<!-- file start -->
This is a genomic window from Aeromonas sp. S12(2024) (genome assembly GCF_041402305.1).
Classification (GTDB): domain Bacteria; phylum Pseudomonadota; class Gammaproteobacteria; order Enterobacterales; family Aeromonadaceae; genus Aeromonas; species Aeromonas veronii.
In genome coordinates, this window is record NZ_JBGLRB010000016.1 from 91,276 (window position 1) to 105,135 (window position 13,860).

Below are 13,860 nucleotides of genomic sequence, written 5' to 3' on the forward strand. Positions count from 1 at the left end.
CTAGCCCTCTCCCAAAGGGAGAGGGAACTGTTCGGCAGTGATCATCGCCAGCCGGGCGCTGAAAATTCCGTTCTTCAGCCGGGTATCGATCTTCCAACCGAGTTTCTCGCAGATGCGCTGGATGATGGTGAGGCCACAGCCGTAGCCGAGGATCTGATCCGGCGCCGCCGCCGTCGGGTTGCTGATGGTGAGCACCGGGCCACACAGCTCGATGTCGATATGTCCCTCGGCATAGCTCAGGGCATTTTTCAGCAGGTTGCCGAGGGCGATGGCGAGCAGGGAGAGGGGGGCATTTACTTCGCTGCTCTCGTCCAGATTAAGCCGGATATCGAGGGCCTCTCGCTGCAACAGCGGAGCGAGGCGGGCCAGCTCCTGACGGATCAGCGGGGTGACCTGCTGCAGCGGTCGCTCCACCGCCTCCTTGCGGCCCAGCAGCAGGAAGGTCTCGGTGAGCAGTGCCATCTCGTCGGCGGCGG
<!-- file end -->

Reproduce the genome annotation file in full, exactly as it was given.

This is a genomic window from Aeromonas sp. S12(2024) (genome assembly GCF_041402305.1).
Classification (GTDB): domain Bacteria; phylum Pseudomonadota; class Gammaproteobacteria; order Enterobacterales; family Aeromonadaceae; genus Aeromonas; species Aeromonas veronii.
In genome coordinates, this window is record NZ_JBGLRB010000016.1 from 91,276 (window position 1) to 105,135 (window position 13,860).

Below are 13,860 nucleotides of genomic sequence, written 5' to 3' on the forward strand. Positions count from 1 at the left end.
CTAGCCCTCTCCCAAAGGGAGAGGGAACTGTTCGGCAGTGATCATCGCCAGCCGGGCGCTGAAAATTCCGTTCTTCAGCCGGGTATCGATCTTCCAACCGAGTTTCTCGCAGATGCGCTGGATGATGGTGAGGCCACAGCCGTAGCCGAGGATCTGATCCGGCGCCGCCGCCGTCGGGTTGCTGATGGTGAGCACCGGGCCACACAGCTCGATGTCGATATGTCCCTCGGCATAGCTCAGGGCATTTTTCAGCAGGTTGCCGAGGGCGATGGCGAGCAGGGAGAGGGGGGCATTTACTTCGCTGCTCTCGTCCAGATTAAGCCGGATATCGAGGGCCTCTCGCTGCAACAGCGGAGCGAGGCGGGCCAGCTCCTGACGGATCAGCGGGGTGACCTGCTGCAGCGGTCGCTCCACCGCCTCCTTGCGGCCCAGCAGCAGGAAGGTCTCGGTGAGCAGTGCCATCTCGTCGGCGGCGG